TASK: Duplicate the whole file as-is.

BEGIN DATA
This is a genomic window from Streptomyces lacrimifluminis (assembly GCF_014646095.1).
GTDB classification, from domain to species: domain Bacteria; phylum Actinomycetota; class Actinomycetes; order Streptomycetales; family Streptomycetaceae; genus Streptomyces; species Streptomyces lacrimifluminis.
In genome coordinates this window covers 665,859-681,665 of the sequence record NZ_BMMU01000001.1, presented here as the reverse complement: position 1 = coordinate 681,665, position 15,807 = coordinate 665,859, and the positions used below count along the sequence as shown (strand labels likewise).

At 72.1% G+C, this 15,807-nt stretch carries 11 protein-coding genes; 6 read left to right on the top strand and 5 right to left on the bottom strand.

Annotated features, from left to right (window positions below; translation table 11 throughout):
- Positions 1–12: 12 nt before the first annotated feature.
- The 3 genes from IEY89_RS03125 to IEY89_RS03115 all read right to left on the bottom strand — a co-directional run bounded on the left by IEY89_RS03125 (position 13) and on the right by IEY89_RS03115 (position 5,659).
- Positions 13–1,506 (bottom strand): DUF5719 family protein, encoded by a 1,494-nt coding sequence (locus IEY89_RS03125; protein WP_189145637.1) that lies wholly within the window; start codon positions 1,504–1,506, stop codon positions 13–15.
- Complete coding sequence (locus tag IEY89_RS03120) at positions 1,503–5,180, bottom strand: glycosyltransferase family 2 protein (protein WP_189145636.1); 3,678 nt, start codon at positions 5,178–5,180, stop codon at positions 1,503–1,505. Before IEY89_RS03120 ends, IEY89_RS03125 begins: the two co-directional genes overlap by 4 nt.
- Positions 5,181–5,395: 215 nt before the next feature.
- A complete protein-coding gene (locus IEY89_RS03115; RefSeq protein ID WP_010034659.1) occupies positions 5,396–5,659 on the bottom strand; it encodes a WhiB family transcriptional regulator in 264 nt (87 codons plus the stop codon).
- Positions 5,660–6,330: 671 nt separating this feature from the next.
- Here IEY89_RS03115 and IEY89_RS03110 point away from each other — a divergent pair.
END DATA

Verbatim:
This is a genomic window from Streptomyces lacrimifluminis (assembly GCF_014646095.1).
GTDB classification, from domain to species: domain Bacteria; phylum Actinomycetota; class Actinomycetes; order Streptomycetales; family Streptomycetaceae; genus Streptomyces; species Streptomyces lacrimifluminis.
In genome coordinates this window covers 665,859-681,665 of the sequence record NZ_BMMU01000001.1, presented here as the reverse complement: position 1 = coordinate 681,665, position 15,807 = coordinate 665,859, and the positions used below count along the sequence as shown (strand labels likewise).

At 72.1% G+C, this 15,807-nt stretch carries 11 protein-coding genes; 6 read left to right on the top strand and 5 right to left on the bottom strand.

Annotated features, from left to right (window positions below; translation table 11 throughout):
- Positions 1–12: 12 nt before the first annotated feature.
- The 3 genes from IEY89_RS03125 to IEY89_RS03115 all read right to left on the bottom strand — a co-directional run bounded on the left by IEY89_RS03125 (position 13) and on the right by IEY89_RS03115 (position 5,659).
- Positions 13–1,506 (bottom strand): DUF5719 family protein, encoded by a 1,494-nt coding sequence (locus IEY89_RS03125; protein WP_189145637.1) that lies wholly within the window; start codon positions 1,504–1,506, stop codon positions 13–15.
- Complete coding sequence (locus tag IEY89_RS03120) at positions 1,503–5,180, bottom strand: glycosyltransferase family 2 protein (protein WP_189145636.1); 3,678 nt, start codon at positions 5,178–5,180, stop codon at positions 1,503–1,505. Before IEY89_RS03120 ends, IEY89_RS03125 begins: the two co-directional genes overlap by 4 nt.
- Positions 5,181–5,395: 215 nt before the next feature.
- A complete protein-coding gene (locus IEY89_RS03115; RefSeq protein ID WP_010034659.1) occupies positions 5,396–5,659 on the bottom strand; it encodes a WhiB family transcriptional regulator in 264 nt (87 codons plus the stop codon).
- Positions 5,660–6,330: 671 nt separating this feature from the next.
- Here IEY89_RS03115 and IEY89_RS03110 point away from each other — a divergent pair.